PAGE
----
Saturday, July 12, 2008


Oracle Application Diagnostics for Java is a helpful tool. It allows you to take a look at what your java application is doing and which parts of your program are using the most resources. I am just getting started on this tool, but it looks promising.

Here are some basic instructions to get you started...

NOTE: dumping the heap on my machine caused the machine to REBOOT. You might want to consider carefully before trying this on any important machine (like production). I have a question out to the Jdev forum on how to avoid this. I have a feeling this functionality would allow one a whole bunch more diagnostics to look at.

OK, the basic idea is…1. get the zip file from
2. unzip it.
3. there is an install file in there to run called jam.msi. Put that on your machine and doubleclick.
4. Install the jade program wherever you want to; I think you might need to change the http port to something other than 80 though if you already have port 80 defined on your computer (you will be given the opportunity to do this during the installation). This installation will install a “Jam Console” service and a “Jam DB” service and make them turn on by default.
5. Once it is installed, you can start up a browser and go to http://ad4jhost:portyoujustchose/
6. The default username and password is admin/welcome (note that the time out by default for the AD4J product is extremely small. If you are ever presented again with the login screen, just log in and start whatever you were going to do over.)
7. click the setup tab
8. click download agent on the menu bar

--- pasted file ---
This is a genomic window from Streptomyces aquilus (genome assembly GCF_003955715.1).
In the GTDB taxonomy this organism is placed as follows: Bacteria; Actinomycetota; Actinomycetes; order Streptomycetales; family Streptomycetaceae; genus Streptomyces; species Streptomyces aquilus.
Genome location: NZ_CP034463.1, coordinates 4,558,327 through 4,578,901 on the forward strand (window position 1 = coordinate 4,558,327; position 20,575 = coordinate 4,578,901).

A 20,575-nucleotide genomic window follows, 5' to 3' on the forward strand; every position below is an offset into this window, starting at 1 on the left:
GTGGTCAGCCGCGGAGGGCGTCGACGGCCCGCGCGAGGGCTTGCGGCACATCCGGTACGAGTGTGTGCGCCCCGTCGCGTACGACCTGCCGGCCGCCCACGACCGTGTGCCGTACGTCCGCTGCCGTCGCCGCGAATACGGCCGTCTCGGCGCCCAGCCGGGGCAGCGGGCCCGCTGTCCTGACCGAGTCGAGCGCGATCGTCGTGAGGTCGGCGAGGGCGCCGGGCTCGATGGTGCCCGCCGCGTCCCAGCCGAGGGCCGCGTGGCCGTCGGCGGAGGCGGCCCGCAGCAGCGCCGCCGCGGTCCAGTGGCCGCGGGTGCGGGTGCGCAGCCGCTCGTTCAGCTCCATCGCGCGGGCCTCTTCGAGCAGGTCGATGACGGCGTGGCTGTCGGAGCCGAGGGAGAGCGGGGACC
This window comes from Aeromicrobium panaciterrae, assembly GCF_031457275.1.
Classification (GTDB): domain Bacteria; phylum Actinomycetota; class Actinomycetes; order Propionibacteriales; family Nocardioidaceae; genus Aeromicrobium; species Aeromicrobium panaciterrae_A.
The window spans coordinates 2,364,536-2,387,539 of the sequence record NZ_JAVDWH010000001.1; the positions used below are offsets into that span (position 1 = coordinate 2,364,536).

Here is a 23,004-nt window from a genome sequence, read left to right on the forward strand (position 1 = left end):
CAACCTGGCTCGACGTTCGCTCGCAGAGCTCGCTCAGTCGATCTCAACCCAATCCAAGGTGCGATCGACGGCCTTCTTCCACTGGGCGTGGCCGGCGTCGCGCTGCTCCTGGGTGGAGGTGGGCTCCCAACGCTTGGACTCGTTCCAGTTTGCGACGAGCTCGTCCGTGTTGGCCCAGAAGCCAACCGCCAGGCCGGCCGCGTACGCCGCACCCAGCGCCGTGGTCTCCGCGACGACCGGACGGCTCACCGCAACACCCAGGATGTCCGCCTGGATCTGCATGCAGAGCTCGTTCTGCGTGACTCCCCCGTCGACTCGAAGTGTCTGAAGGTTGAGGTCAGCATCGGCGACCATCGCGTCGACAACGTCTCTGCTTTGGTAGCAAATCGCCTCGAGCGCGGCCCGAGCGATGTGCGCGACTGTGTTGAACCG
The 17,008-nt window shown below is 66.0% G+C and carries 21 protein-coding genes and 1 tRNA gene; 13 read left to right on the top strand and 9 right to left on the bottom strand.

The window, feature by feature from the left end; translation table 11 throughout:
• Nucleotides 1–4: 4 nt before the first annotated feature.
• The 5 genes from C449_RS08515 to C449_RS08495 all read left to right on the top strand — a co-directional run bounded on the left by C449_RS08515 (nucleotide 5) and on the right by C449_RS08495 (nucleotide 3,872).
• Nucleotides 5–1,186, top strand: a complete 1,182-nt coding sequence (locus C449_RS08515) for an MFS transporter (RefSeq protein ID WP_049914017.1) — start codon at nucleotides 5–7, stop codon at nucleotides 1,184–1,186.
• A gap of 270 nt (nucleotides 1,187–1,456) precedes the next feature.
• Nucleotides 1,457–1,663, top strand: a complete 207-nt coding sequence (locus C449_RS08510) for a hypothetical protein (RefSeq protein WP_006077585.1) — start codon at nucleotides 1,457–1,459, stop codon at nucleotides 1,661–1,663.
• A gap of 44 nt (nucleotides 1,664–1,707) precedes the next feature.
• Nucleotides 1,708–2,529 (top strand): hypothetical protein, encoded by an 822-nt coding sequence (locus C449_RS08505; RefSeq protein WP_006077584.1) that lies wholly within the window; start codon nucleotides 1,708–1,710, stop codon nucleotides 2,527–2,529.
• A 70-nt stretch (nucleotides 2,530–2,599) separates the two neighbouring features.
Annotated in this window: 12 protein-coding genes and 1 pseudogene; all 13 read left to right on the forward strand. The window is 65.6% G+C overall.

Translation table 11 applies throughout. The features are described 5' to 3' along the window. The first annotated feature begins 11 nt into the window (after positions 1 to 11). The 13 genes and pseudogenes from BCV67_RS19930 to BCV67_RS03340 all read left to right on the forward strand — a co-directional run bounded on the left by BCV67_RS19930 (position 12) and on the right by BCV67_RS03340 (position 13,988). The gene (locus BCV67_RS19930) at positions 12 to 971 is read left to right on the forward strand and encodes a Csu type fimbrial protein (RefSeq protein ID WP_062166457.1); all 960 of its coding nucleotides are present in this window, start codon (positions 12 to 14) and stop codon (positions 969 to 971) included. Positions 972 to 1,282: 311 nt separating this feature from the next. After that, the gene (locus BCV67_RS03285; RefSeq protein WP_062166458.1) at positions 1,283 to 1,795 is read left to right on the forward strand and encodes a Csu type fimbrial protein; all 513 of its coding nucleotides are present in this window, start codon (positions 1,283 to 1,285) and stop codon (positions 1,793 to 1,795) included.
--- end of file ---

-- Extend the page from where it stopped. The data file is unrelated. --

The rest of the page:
9. Click the download icon for the Java Agent EAR file for deployment on remote machine, or use the local machine if you host is localhost. Download that ear file.
10. Deploy this ear to the oc4j where you are running the application you want to diagnose. Now you should be able to run a trace.

To run a trace:
1. log in as above to ad4j console
2. click the java tab
3. click the show JVMs on the menu-bar.
there should be a jvm listed. Under Threads column there should be an Active link. Click the Active link
4. now click the Trace Active Threads menu bar
5. Get ready to run your test in the aplication you want to diagnose.

6. Set Poll Duration field on AD4J Tracing All Active Threads screen to however you want to run the trace for. By default this value is set to 10 seconds. That is not enough time, BTW, to do much of anything.
7. Type in a description so you can identify the trace.
8. Click Start….immediately start your test in your application.
9. The Tracing All Active Threads screen will show you (usually) when it is done running…when the time is up.
Also at that point there is a link to go look at the results of the trace. If you do not see this you can also press the Trace tab, and click a link on the trace you want to look at.

Install guide:
Users guide:

Thursday, July 3, 2008

af:form vs h:form

Here's another difference I notice about the af:form vs h:form. With the h:form it seems components in a form get id's like 'formid:componentid' when you do view source. However, with an af:form your component id is just 'componentid'. I am not 100% sure about this, but I think this is the case.